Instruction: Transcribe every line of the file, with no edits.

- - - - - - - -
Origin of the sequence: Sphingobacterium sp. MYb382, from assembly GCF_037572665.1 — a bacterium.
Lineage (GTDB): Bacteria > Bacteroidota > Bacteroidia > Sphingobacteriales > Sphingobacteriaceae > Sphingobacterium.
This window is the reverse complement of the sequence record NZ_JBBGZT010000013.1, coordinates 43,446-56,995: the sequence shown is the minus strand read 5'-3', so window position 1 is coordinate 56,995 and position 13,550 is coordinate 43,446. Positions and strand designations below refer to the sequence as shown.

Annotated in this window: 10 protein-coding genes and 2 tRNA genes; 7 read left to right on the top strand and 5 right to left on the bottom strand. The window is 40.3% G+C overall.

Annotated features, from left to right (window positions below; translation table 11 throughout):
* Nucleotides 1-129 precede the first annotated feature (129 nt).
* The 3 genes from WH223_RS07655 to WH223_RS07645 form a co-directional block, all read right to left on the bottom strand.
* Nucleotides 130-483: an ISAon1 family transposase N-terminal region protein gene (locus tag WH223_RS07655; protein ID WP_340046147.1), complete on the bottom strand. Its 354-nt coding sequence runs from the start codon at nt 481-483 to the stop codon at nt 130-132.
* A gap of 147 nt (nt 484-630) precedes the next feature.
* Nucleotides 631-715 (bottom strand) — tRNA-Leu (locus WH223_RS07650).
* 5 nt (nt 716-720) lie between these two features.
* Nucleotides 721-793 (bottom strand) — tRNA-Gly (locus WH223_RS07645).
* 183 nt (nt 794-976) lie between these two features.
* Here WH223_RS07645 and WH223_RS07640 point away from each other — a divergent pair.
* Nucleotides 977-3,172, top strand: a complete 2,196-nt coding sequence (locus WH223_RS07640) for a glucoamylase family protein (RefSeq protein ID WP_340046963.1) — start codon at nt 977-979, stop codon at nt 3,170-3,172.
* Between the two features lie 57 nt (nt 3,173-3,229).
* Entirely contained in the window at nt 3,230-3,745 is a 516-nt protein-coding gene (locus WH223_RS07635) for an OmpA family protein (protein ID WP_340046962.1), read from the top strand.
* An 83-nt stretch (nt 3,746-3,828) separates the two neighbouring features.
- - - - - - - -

Origin of the sequence: Sphingobacterium sp. MYb382, from assembly GCF_037572665.1 — a bacterium.
Lineage (GTDB): Bacteria > Bacteroidota > Bacteroidia > Sphingobacteriales > Sphingobacteriaceae > Sphingobacterium.
This window is the reverse complement of the sequence record NZ_JBBGZT010000013.1, coordinates 43,446-56,995: the sequence shown is the minus strand read 5'-3', so window position 1 is coordinate 56,995 and position 13,550 is coordinate 43,446. Positions and strand designations below refer to the sequence as shown.

Annotated in this window: 10 protein-coding genes and 2 tRNA genes; 7 read left to right on the top strand and 5 right to left on the bottom strand. The window is 40.3% G+C overall.

Annotated features, from left to right (window positions below; translation table 11 throughout):
* Nucleotides 1-129 precede the first annotated feature (129 nt).
* The 3 genes from WH223_RS07655 to WH223_RS07645 form a co-directional block, all read right to left on the bottom strand.
* Nucleotides 130-483: an ISAon1 family transposase N-terminal region protein gene (locus tag WH223_RS07655; protein ID WP_340046147.1), complete on the bottom strand. Its 354-nt coding sequence runs from the start codon at nt 481-483 to the stop codon at nt 130-132.
* A gap of 147 nt (nt 484-630) precedes the next feature.
* Nucleotides 631-715 (bottom strand) — tRNA-Leu (locus WH223_RS07650).
* 5 nt (nt 716-720) lie between these two features.
* Nucleotides 721-793 (bottom strand) — tRNA-Gly (locus WH223_RS07645).
* 183 nt (nt 794-976) lie between these two features.
* Here WH223_RS07645 and WH223_RS07640 point away from each other — a divergent pair.
* Nucleotides 977-3,172, top strand: a complete 2,196-nt coding sequence (locus WH223_RS07640) for a glucoamylase family protein (RefSeq protein ID WP_340046963.1) — start codon at nt 977-979, stop codon at nt 3,170-3,172.
* Between the two features lie 57 nt (nt 3,173-3,229).
* Entirely contained in the window at nt 3,230-3,745 is a 516-nt protein-coding gene (locus WH223_RS07635) for an OmpA family protein (protein ID WP_340046962.1), read from the top strand.
* An 83-nt stretch (nt 3,746-3,828) separates the two neighbouring features.